In today's Daily Podcast we look at news of a malvertising campaign affecting some prominent news sites—Angler's being used to serve ransomware. Indictments of Iranian hackers are still expected in the Rye dam incident, and Iran's Revolutionary Guard says it took a lot of valuable information from devices aboard that US riverine craft it seized in January. Apple's latest filings say the Justice Department hasn't shown necessity in its demands under the All Writs Act (and that the Department hasn't shown it understands the technology, either). Business email compromise continues to grow.
Dave Bittner: [00:00:03:15] High profile news sites are hit by an Angler-driven malvertising campaign. Developments in the cyber law fare ongoing between the United States and Iran. A hacktivist star outs himself and reflects on his career. Apple's ultimate filings in the iPhone case, say the government has shown neither necessity, nor technical comprehension. And some thoughts on business email compromise, wire transfers and lessons from the attempted heist at the Bangladesh Central Bank.
Dave Bittner: [00:00:31:07] This CyberWire podcast is made possible by the generous support of Cylance, offering revolutionary cybersecurity products and services that proactively prevent, rather than reactively detect, the execution of advanced persistent threats in malware. Learn more at Cylance.com.
Dave Bittner: [00:00:51:06] I'm Dave Bittner in Baltimore, with your CyberWire summary for Wednesday, March 16th, 2016.
Dave Bittner: [00:00:56:11] Some high profile sites, many of them news services, have been hit by a malvertising campaign. Among the sites infected are some belonging to the New York Times, the BBC, The Hill, News Week, AOL and MSN. Attackers, using the familiar Angler exploit kit are driving the campaign. Trend Micro, Trustwave and Malwarebytes noticed a spike in malicious traffic over the weekend and have been following the issue. Not all the payloads have been captured, but it seems clear that Angler's serving up ransomware, for the most part to users in the US. Trustwave and Trend Micro report seeing Bedep and TeslaCrypt ransomware. Malwarebytes is showing some of the rogue domains involved in the attacks, which it says, are affecting the Google, AppNexus, AOL and Rubicon advertising platforms. Defense and remediation are presumably underway. Malvertising harms at least three classes of victims, the affected sites, the users of those sites and the advertising platforms.
Dave Bittner: [00:01:50:02] We're still watching for the much-anticipated indictment of Iranian hackers for the 2013 cyber reconnaissance of the Bowman Avenue Dam in Rye, New York. There's speculation that the people facing indictment are the same ones behind Operation Cleaver, the campaign against regional airport security, Cylance broke in 2014. Iran itself hasn't been idle on the lawfare front either. A senior commander in the revolutionary guard says that they obtained 13,000 pages of data from devices carried by US sailors, captured when their riverine command craft was detained in Iranian waters on January 12th of this year. The devices scraped are said to be laptops and GPS systems. It's unclear what sort of information was extracted, but Iran says it's putting the data to good intelligence use. The Revolutionary Guard spokesman points out, airily and primly, that Iran returned the devices themselves (although it didn't have to) and that its extraction and use of the data they contained fall within Iran's rights under several international agreements.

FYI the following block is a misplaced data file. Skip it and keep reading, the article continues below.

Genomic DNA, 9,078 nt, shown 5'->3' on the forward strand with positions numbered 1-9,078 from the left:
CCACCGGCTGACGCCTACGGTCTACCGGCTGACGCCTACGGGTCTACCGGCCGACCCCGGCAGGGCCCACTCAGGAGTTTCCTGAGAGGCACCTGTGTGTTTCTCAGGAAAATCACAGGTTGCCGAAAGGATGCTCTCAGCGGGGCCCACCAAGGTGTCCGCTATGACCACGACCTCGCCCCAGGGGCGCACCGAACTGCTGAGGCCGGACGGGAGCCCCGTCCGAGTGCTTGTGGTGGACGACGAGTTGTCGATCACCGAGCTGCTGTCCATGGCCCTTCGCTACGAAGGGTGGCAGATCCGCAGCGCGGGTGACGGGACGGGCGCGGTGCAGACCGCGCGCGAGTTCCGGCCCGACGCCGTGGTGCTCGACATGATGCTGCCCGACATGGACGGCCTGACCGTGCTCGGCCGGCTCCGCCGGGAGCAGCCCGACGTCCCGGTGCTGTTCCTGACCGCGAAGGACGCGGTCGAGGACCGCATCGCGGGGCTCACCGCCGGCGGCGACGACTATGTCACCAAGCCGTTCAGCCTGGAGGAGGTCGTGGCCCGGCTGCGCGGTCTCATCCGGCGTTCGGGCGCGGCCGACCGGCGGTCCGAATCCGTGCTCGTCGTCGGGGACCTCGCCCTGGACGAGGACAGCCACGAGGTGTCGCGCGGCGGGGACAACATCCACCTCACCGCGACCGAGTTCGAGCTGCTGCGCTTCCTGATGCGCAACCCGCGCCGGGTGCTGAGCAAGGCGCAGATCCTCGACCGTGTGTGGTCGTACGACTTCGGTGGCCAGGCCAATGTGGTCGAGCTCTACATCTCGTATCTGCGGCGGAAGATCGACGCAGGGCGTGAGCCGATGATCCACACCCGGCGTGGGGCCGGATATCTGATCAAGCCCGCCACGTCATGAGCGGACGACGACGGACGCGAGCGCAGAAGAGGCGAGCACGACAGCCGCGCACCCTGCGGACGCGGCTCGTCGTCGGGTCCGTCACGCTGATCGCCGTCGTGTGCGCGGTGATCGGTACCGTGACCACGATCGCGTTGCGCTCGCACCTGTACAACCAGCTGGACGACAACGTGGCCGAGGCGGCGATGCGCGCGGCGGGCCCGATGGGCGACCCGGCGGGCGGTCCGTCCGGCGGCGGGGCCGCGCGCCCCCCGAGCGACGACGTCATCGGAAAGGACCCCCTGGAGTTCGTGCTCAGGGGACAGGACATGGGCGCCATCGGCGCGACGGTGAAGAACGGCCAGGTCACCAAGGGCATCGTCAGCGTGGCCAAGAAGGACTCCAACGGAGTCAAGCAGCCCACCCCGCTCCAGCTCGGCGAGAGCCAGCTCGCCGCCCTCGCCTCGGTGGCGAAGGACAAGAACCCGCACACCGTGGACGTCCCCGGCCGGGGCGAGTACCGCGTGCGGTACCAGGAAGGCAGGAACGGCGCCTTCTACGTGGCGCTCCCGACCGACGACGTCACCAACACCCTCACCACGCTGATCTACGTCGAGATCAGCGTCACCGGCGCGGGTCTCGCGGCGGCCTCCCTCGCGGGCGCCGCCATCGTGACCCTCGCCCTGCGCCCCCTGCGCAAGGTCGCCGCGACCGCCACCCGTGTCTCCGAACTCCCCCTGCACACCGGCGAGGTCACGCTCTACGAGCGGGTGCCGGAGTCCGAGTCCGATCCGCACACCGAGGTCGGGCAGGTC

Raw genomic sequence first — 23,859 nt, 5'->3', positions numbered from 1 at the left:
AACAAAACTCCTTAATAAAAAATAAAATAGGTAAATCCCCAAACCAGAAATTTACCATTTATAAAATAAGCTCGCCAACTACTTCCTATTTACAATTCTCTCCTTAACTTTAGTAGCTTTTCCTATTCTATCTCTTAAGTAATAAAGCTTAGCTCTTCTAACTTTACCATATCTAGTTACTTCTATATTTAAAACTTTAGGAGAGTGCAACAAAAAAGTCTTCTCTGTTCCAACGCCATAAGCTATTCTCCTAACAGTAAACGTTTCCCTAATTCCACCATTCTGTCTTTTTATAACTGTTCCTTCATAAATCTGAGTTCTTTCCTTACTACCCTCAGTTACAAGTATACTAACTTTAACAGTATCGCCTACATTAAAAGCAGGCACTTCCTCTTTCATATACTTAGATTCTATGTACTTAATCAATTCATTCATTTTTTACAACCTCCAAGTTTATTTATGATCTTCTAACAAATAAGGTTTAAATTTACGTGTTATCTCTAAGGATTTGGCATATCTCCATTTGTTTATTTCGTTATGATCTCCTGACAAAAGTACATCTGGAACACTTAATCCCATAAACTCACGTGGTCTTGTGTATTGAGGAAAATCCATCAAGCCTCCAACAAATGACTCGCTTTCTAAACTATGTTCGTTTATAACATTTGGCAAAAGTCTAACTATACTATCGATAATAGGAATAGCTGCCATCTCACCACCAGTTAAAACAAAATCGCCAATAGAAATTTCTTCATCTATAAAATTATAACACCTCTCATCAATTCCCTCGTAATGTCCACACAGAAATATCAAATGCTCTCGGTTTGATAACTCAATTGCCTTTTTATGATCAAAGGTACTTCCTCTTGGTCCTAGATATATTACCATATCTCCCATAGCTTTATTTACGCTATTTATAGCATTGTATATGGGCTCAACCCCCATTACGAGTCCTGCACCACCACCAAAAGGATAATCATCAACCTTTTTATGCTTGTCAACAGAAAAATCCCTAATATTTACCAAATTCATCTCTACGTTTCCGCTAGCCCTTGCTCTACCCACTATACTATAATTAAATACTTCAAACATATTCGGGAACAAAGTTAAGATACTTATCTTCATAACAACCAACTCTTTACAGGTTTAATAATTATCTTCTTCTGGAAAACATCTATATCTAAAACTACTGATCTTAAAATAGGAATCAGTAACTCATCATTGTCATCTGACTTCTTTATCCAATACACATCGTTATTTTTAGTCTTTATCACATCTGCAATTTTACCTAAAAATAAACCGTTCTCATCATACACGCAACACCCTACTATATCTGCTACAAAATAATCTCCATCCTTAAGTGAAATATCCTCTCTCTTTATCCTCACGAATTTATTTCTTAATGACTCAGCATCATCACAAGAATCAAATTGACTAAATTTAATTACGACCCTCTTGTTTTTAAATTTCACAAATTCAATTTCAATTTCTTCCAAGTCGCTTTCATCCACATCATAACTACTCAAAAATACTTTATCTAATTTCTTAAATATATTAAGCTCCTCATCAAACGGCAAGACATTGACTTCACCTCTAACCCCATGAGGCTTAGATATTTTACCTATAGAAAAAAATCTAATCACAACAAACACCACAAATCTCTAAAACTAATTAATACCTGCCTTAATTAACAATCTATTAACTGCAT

Dave Bittner: [00:02:47:06] The Office of Inadequate Security publishes a long, interesting interview with Ghostshell, as the onetime hacktivist star continues his repentance and expiation tour. Ghostshell's real name is Razvan Eugen Gheorghe, he's 24, and he lives in Budapest. Ghostshell would do a lot of things differently, if he had to do it over again. He wouldn't, for example, join Anonymous, which he characterizes as divided into sincere believers on one side, with compromised hackers and false-flag law enforcement types on the other. He thinks its possible for both hackers and public representatives to rehabilitate themselves into legitimate jobs in IT or journalism. And he expresses guilt over having enriched security companies with the FUD he provided. But the main impression he leaves, is one of weariness, all is vanity and chasing the wind. One interesting bold (if paranoid) prediction, Gheorghe says he thinks the whole dark web will one day be revealed as the world's biggest honeypot.
Dave Bittner: [00:03:42:01] Password protection is an ongoing challenge for every organization and many firms have turned to multi-factor authentication or MFA, as a way of beefing up their barriers against intruders. Chris Webber is a security strategist at Centrify, where they offer a variety of MFA solutions. He says it's important that multi-factor authentication strike a reasonable balance.
Chris Webber: [00:04:01:16] We've got to make sure that the folks that are going to use it, have enough of a benefit from using it, understand their part and actually aren't tripping over it all the time. What we want is the ability to have multi-factor authentication everywhere, with policy and context and rule sets that are smart. And so they say, hey, if I have seen this person do this thing before, because the device I've seen before on my corporate network and the person has entered the appropriate password to get in, that'll be the challenge then, for multi-factor authentication, the likelihood is very strong that that is the actual user, it's supposed to be not a bad guy masquerading like that user. But, if suddenly, something's different and you see that it is that user, it is that device that I've seen before, but it's coming from a weird network, or a strange country, or an odd time of day or maybe it's a totally different device that we've never seen before. Maybe that's the right time to challenge for multi-factor authentication and say, hey, do me a favor, check for a text message on your phone that you should have, that I know about and let's make sure this is really new, or let me give you a phone call and you can authenticate one or two, yes, this is me, or, no, that wasn't me trying to log in.